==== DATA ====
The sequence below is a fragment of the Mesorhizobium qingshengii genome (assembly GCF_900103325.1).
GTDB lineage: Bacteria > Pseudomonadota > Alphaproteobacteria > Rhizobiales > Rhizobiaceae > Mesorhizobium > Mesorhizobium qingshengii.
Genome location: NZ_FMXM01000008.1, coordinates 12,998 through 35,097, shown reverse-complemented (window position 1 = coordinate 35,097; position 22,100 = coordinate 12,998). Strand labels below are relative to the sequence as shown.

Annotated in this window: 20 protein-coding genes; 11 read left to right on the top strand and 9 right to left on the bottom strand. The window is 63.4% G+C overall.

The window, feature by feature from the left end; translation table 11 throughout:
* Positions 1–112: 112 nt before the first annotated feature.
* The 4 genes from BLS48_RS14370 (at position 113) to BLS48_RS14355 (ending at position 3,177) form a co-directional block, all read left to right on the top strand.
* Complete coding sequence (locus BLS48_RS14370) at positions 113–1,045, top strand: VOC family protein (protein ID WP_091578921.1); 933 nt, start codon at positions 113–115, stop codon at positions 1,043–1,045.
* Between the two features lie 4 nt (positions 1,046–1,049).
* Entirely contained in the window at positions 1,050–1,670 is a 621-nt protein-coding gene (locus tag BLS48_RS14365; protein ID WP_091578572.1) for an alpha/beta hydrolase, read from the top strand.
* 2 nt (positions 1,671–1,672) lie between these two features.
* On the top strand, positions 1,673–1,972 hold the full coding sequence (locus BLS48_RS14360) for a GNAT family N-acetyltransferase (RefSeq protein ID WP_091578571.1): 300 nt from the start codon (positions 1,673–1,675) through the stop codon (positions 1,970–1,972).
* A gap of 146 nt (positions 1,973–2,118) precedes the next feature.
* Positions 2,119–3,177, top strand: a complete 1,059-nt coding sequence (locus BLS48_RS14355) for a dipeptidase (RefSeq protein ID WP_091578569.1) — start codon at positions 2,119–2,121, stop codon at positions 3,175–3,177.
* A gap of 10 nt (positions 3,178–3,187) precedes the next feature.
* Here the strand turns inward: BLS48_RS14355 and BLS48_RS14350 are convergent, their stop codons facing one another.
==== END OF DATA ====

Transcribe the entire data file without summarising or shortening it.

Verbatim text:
The sequence below is a fragment of the Mesorhizobium qingshengii genome (assembly GCF_900103325.1).
GTDB lineage: Bacteria > Pseudomonadota > Alphaproteobacteria > Rhizobiales > Rhizobiaceae > Mesorhizobium > Mesorhizobium qingshengii.
Genome location: NZ_FMXM01000008.1, coordinates 12,998 through 35,097, shown reverse-complemented (window position 1 = coordinate 35,097; position 22,100 = coordinate 12,998). Strand labels below are relative to the sequence as shown.

Annotated in this window: 20 protein-coding genes; 11 read left to right on the top strand and 9 right to left on the bottom strand. The window is 63.4% G+C overall.

The window, feature by feature from the left end; translation table 11 throughout:
* Positions 1–112: 112 nt before the first annotated feature.
* The 4 genes from BLS48_RS14370 (at position 113) to BLS48_RS14355 (ending at position 3,177) form a co-directional block, all read left to right on the top strand.
* Complete coding sequence (locus BLS48_RS14370) at positions 113–1,045, top strand: VOC family protein (protein ID WP_091578921.1); 933 nt, start codon at positions 113–115, stop codon at positions 1,043–1,045.
* Between the two features lie 4 nt (positions 1,046–1,049).
* Entirely contained in the window at positions 1,050–1,670 is a 621-nt protein-coding gene (locus tag BLS48_RS14365; protein ID WP_091578572.1) for an alpha/beta hydrolase, read from the top strand.
* 2 nt (positions 1,671–1,672) lie between these two features.
* On the top strand, positions 1,673–1,972 hold the full coding sequence (locus BLS48_RS14360) for a GNAT family N-acetyltransferase (RefSeq protein ID WP_091578571.1): 300 nt from the start codon (positions 1,673–1,675) through the stop codon (positions 1,970–1,972).
* A gap of 146 nt (positions 1,973–2,118) precedes the next feature.
* Positions 2,119–3,177, top strand: a complete 1,059-nt coding sequence (locus BLS48_RS14355) for a dipeptidase (RefSeq protein ID WP_091578569.1) — start codon at positions 2,119–2,121, stop codon at positions 3,175–3,177.
* A gap of 10 nt (positions 3,178–3,187) precedes the next feature.
* Here the strand turns inward: BLS48_RS14355 and BLS48_RS14350 are convergent, their stop codons facing one another.